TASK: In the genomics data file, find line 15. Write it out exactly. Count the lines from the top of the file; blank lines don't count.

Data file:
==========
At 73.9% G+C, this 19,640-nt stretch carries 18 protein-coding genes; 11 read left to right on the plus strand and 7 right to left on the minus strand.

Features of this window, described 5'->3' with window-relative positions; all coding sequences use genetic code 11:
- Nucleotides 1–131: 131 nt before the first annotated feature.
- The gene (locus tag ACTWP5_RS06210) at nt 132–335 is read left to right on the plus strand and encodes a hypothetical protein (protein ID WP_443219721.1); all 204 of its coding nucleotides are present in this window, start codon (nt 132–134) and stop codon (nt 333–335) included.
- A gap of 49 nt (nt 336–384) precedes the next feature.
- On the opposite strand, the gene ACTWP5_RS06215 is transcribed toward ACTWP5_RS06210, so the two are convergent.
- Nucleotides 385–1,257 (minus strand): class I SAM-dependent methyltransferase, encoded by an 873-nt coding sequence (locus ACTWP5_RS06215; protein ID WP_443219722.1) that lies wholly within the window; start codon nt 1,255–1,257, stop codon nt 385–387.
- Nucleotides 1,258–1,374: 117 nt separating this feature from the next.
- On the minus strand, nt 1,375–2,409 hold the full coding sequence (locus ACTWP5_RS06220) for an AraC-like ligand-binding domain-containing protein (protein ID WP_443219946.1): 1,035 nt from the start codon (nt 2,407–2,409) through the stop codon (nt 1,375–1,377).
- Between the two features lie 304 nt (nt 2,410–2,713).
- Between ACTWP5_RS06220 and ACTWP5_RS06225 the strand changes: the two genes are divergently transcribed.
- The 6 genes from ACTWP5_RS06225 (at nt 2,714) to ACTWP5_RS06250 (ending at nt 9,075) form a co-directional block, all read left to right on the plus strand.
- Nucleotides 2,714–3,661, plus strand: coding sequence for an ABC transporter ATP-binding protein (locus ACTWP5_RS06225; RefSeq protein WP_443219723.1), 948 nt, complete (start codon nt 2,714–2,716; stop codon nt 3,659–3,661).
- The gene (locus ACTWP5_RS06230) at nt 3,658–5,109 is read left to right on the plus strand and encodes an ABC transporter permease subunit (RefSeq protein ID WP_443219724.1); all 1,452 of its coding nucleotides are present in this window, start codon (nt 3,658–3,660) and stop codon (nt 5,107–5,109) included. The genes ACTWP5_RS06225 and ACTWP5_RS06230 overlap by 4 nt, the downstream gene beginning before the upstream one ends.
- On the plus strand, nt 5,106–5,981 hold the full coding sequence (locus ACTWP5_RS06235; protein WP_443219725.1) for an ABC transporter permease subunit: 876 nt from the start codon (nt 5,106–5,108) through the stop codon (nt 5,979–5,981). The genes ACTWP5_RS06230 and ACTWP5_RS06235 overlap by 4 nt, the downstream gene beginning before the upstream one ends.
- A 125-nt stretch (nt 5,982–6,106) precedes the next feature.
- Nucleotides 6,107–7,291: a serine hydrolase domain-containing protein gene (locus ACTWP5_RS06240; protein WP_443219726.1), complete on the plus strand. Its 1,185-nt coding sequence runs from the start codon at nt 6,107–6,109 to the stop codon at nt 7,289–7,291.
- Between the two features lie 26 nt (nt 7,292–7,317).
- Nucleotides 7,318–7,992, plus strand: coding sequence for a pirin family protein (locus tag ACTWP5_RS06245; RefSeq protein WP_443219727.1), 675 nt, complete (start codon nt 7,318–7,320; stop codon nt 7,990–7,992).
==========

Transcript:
- On the plus strand, nt 5,106–5,981 hold the full coding sequence (locus ACTWP5_RS06235; protein WP_443219725.1) for an ABC transporter permease subunit: 876 nt from the start codon (nt 5,106–5,108) through the stop codon (nt 5,979–5,981). The genes ACTWP5_RS06230 and ACTWP5_RS06235 overlap by 4 nt, the downstream gene beginning before the upstream one ends.